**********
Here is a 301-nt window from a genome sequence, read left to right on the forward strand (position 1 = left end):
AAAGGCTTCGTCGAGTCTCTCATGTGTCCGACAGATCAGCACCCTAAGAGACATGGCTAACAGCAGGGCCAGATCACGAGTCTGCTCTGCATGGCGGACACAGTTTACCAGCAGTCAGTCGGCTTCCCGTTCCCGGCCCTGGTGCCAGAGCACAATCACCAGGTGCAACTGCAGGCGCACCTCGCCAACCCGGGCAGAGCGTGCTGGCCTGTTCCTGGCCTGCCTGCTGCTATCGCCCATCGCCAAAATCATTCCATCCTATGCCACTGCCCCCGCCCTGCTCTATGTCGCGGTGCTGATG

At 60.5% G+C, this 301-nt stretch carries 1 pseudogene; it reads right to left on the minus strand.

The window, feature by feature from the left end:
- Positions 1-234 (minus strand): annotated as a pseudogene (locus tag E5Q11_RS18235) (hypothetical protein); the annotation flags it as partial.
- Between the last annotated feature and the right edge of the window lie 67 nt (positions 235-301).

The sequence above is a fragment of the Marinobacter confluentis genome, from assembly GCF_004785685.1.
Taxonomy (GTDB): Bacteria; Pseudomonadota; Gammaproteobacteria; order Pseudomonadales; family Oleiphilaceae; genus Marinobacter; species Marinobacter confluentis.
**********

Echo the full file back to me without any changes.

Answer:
Here is a 301-nt window from a genome sequence, read left to right on the forward strand (position 1 = left end):
AAAGGCTTCGTCGAGTCTCTCATGTGTCCGACAGATCAGCACCCTAAGAGACATGGCTAACAGCAGGGCCAGATCACGAGTCTGCTCTGCATGGCGGACACAGTTTACCAGCAGTCAGTCGGCTTCCCGTTCCCGGCCCTGGTGCCAGAGCACAATCACCAGGTGCAACTGCAGGCGCACCTCGCCAACCCGGGCAGAGCGTGCTGGCCTGTTCCTGGCCTGCCTGCTGCTATCGCCCATCGCCAAAATCATTCCATCCTATGCCACTGCCCCCGCCCTGCTCTATGTCGCGGTGCTGATG

At 60.5% G+C, this 301-nt stretch carries 1 pseudogene; it reads right to left on the minus strand.

The window, feature by feature from the left end:
- Positions 1-234 (minus strand): annotated as a pseudogene (locus tag E5Q11_RS18235) (hypothetical protein); the annotation flags it as partial.
- Between the last annotated feature and the right edge of the window lie 67 nt (positions 235-301).

The sequence above is a fragment of the Marinobacter confluentis genome, from assembly GCF_004785685.1.
Taxonomy (GTDB): Bacteria; Pseudomonadota; Gammaproteobacteria; order Pseudomonadales; family Oleiphilaceae; genus Marinobacter; species Marinobacter confluentis.